This post may catch you as you shiver in the winter and it may sound completely nuts as a result but I want you to figure out when and how you’re going to try it. It really works.
You will feel great after a cold water soak.
I didn’t actually believe it myself and tried it only out of some desperation. It was the summer of 2012 when my dad had open heart surgery for a heart valve replacement. That sort of surgery is very bad business and it was stressful for him and his care-giver. (*raises hand*)
What got me started with this therapy was a little seed of the idea planted by friends. Just six weeks before, some friends visited with their teenage kids and we all hit a local creek together. I had my boys (aged 4 and 10 at the time) so I was busy monitoring them, particularly the 4-year old. My friend was able to relax as the teenagers explored. She grabbed a vintage aluminum folding chair and placed it in a pool in the creek. She sat there in the creek on that chair, taking in the mountain surrounds. I joined her for long enough to make a mental note: “This could be a great way to relax.” I continued to chase my son around.
Weeks later I remembered her sitting in that creek and thought I would give it a try. We were in the middle of a July swelter on top of the heart valve recovery and so I figured it would be a good cool-down as well — the water was snow run-off. I also knew that cold water soaking is anti-inflammatory and that I could find a bit of relief in legs that were bothering me.
I hit the creek with a folding chair and slowly moved the chair in deeper until I was immersed up to my hips. I soaked for an hour.
When I was finished I could actually breathe (now small thing in times of stress) and my legs actually did feel better (though they were not a big issue). As the hours passed afterwards I just felt more of a sense of wellness than I had expected from my relaxation exercise.
I also felt an endorphin rush like that “high” you get from a good workout. I got it from relaxing in a creek.
I said, “Whoa.”
I did it again and then again and again. The technique really helped save me during that stressful season. I made the effort to soak as often as possible as a result and immersed more and more of my body into that snow run-off.
Come to find out there is some evidence that cold therapy reduces symptoms of depression. A team of Polish researchers found cryotherapy to be an effective addition to pharmaceutical treatment. Patients were subjected to about two minutes in an extremely cold (-200 degrees F) cryogenic chamber fifteen times a day and their depressive symptoms decreased. Read the study here.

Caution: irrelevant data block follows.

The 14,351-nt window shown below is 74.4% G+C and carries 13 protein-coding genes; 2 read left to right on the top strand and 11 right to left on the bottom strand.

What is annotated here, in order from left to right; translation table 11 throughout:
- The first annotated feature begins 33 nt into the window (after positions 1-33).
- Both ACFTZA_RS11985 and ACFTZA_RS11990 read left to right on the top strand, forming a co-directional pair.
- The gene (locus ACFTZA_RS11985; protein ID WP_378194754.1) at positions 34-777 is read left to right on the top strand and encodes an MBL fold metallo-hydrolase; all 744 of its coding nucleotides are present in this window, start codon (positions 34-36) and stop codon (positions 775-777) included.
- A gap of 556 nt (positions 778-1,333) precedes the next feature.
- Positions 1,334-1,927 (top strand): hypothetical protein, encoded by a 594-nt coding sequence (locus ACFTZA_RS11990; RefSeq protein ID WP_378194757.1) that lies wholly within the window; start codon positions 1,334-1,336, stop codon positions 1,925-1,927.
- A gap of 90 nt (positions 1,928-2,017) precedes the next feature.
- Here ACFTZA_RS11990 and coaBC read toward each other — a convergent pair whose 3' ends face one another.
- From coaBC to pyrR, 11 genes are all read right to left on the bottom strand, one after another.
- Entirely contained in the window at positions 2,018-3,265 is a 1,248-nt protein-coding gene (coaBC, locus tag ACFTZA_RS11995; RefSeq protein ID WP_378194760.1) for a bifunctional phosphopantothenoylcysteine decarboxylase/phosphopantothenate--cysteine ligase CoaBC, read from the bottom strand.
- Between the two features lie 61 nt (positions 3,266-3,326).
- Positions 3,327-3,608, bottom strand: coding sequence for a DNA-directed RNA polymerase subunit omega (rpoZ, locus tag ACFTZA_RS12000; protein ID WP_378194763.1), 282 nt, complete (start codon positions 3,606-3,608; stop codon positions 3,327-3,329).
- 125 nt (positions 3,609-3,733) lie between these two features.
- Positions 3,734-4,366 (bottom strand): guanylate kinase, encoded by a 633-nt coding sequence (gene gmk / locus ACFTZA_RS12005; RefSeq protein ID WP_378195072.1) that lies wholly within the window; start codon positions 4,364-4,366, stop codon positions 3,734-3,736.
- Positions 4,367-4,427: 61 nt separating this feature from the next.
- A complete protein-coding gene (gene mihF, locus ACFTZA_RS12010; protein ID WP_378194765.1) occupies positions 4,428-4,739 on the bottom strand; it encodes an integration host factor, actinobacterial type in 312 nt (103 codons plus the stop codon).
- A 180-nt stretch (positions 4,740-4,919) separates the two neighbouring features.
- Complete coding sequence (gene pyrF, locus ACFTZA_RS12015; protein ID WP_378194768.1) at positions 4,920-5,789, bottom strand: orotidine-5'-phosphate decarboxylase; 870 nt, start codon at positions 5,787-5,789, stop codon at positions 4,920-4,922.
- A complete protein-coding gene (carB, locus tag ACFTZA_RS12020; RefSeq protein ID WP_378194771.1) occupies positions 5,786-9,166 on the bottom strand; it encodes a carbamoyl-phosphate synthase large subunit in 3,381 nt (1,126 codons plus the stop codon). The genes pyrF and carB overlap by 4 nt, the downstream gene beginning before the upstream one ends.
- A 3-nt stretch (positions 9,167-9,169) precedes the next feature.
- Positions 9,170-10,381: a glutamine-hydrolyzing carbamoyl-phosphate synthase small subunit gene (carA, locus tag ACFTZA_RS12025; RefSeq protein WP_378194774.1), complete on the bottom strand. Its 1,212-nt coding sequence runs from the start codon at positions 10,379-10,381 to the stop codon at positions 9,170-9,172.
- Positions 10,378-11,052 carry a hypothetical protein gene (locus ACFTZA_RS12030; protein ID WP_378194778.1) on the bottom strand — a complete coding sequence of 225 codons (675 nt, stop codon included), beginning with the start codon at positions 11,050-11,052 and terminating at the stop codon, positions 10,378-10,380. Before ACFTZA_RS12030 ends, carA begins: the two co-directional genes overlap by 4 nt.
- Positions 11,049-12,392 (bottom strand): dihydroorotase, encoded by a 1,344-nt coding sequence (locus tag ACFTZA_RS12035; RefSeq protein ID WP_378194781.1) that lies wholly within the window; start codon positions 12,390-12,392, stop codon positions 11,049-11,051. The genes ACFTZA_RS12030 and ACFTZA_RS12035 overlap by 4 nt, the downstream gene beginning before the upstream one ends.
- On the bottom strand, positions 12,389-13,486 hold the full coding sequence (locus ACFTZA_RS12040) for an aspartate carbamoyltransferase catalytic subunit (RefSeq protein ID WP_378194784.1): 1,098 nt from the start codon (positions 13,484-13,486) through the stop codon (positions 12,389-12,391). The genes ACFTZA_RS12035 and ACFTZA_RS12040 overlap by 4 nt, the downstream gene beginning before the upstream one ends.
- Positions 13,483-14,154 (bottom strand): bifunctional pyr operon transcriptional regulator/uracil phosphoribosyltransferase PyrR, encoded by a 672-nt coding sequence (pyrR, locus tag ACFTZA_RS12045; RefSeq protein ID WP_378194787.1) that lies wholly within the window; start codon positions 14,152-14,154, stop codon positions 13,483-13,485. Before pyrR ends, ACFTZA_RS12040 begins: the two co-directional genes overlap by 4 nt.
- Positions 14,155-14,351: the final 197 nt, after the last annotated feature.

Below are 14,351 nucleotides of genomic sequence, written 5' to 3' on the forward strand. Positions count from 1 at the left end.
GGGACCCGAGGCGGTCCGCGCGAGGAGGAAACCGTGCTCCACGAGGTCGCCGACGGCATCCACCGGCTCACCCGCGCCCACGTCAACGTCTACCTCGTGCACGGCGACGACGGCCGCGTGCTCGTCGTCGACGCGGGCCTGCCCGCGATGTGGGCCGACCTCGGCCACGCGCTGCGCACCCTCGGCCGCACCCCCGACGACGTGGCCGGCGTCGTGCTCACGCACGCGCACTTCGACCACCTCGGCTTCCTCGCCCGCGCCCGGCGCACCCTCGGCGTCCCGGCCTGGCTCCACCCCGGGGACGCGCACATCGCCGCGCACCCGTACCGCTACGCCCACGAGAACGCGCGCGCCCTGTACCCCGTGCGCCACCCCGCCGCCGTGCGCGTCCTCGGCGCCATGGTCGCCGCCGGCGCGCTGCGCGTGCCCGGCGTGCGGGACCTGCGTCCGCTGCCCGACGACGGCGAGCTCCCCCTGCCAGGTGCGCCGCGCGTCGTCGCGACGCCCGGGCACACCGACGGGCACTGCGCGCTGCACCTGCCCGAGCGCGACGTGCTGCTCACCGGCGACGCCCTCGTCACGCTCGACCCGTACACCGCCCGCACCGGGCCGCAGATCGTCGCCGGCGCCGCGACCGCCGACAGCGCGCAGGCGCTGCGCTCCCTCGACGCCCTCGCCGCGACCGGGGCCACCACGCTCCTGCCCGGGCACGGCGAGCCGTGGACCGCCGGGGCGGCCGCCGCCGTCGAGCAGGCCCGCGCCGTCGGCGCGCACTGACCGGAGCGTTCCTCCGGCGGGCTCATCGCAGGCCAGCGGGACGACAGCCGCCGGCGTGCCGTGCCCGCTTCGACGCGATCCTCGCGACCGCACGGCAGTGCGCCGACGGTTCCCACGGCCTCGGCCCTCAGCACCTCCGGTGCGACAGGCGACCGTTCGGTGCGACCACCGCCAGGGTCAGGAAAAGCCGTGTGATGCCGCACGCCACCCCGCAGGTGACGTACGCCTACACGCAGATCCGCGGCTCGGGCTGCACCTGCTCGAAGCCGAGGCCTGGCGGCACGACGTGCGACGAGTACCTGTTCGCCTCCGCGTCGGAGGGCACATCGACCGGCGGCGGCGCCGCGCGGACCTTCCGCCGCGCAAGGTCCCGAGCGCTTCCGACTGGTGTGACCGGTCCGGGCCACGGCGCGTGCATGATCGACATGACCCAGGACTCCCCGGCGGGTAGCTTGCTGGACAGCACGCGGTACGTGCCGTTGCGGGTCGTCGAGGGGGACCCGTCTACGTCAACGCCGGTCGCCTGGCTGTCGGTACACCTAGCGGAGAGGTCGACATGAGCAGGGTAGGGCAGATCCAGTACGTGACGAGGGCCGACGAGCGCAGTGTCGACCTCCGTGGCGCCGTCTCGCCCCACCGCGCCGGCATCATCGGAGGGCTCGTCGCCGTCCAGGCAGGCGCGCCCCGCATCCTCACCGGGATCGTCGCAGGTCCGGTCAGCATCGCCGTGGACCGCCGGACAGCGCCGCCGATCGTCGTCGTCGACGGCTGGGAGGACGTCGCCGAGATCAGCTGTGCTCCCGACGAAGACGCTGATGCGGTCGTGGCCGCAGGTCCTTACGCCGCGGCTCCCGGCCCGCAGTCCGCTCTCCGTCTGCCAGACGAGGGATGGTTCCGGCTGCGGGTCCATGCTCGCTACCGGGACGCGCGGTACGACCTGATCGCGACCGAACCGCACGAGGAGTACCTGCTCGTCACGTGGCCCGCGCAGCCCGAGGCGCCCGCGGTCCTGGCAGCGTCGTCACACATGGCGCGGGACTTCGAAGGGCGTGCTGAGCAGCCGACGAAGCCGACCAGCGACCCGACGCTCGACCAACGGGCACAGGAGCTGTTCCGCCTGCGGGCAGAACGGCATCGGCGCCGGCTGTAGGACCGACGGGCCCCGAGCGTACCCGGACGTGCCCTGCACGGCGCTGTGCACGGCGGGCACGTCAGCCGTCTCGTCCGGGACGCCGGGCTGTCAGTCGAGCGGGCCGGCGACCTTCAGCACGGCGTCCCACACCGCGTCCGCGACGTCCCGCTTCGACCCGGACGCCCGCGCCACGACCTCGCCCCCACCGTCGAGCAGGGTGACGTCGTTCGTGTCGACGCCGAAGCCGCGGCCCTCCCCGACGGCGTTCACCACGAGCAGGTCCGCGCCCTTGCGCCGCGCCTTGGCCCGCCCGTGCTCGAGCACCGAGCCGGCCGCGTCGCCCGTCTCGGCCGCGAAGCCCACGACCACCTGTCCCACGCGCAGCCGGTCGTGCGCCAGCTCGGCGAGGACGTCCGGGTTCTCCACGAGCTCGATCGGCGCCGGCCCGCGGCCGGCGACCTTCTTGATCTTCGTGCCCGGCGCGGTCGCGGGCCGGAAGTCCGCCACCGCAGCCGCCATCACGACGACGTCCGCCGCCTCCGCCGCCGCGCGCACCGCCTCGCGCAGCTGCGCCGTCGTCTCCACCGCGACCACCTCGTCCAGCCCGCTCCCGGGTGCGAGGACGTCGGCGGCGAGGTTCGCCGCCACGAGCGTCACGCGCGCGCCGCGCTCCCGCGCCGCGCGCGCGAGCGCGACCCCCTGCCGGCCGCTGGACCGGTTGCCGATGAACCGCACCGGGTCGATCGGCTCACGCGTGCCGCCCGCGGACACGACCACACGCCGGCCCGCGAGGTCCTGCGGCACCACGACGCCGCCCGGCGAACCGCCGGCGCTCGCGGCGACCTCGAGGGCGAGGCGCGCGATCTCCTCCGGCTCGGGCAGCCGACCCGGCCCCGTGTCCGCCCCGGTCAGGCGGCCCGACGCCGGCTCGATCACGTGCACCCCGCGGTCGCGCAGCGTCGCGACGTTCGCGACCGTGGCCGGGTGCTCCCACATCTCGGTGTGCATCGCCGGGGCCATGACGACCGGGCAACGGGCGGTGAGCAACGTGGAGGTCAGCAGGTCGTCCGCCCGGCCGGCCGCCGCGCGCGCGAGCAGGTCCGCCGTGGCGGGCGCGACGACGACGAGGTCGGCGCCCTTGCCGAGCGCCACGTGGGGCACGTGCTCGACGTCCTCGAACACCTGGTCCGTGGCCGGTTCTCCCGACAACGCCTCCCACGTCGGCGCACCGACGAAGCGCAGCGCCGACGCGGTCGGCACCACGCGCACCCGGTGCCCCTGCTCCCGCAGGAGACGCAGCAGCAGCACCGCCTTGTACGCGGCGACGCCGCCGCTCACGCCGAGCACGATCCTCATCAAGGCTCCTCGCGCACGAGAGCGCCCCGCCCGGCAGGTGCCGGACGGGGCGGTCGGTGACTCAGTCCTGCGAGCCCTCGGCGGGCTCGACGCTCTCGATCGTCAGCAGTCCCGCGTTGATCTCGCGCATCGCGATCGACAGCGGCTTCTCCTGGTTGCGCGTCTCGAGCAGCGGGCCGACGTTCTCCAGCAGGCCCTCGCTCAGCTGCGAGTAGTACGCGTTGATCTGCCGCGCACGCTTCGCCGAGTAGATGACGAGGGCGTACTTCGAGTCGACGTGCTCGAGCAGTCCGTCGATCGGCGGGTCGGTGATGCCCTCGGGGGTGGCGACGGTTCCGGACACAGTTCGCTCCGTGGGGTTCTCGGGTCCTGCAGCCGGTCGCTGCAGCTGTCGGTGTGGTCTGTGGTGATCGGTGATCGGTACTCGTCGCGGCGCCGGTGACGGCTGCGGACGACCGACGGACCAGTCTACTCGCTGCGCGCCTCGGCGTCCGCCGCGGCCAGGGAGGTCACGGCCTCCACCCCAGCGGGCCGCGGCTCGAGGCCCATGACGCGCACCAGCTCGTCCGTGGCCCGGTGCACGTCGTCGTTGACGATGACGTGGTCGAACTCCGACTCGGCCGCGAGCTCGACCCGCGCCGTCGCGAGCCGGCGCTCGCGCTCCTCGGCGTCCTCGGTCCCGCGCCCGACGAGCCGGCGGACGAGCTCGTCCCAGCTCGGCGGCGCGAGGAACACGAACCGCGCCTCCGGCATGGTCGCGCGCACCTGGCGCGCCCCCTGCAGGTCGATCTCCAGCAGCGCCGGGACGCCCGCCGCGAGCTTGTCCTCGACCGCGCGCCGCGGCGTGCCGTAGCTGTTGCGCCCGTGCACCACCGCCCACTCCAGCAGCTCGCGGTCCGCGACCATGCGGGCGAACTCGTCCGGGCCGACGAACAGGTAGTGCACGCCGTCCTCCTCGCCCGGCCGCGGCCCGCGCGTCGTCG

Most of us do not have access to a cryogenic chamber and snow water run off in a creek is a far cry from 200 degrees below zero, but this study makes me wonder if there is something more to a cold water soak than reducing inflammation in our joints.
It is surely worth a try if you have the opportunity.
What has me thinking about this soaking strategy even in the middle of winter is that I was reading an advance copy of “60-Second Guru: One Minute Spiritual Life Hacks For Growth, Happiness and Empowerment” by Maurice Kaehler (available now here). (You may remember Maurice from a couple of posts on Fresh Bites Daily — one on the TEDx talk here I gave for which Maurice was the producer and one on sage tea here that starts off innocently enough and then delves deep into innuendo…).
Number 17 in “60 Second Guru” is “Cold Plunge.” He writes:
Ahhhhh! This is one of my favorites. Seriously. It is a good way to get in touch with your heart. And it is a good way to wake your self up. Your heartbeat quickens which immediately causes it to get warm. Three or four times of this and your skin will have a nice glow. Do it for an immediate change of mood. It’s also helps to strengthen your immune system.
Maurice takes cold showers but also enjoys creek-soaking. I messaged him immediately and said, “I love cold water soaking!” I asked him what he recommends to people just starting out. He offered:
The vets know to go in slowly, meditatively, especially if it is hot/cold in the extreme (as in a hot springs). The newbies tend to plunge in, are very vocal, and get out quickly. The bottom line is to go in slowly to let your body acclimate.
There are cultures that do value that “plunge” and if you can manage it, kudos. Personally, I’m with Maurice on the slow immersion.
This is a remedy you want to run by your doctor. Notice Maurice’s words above: “Your heartbeat quickens which immediately causes it to get warm.” This is great if, like Maurice, you are a youthful Hollywood yoga guru (even at age 50-something). If you have a heart condition, conditions affecting the heart, or really any other serious health concerns, I would talk to the doc.
Other highlights from 60-Second Guru: Maurice discusses the concept of a “street resume” causing me to scramble to look up his online. Bhahahaha. Here it is. Perhaps I should write one too. 😉 Maurice’s book is peppered with activities to improve your relationship with your spouse or partner and to better connect with people.
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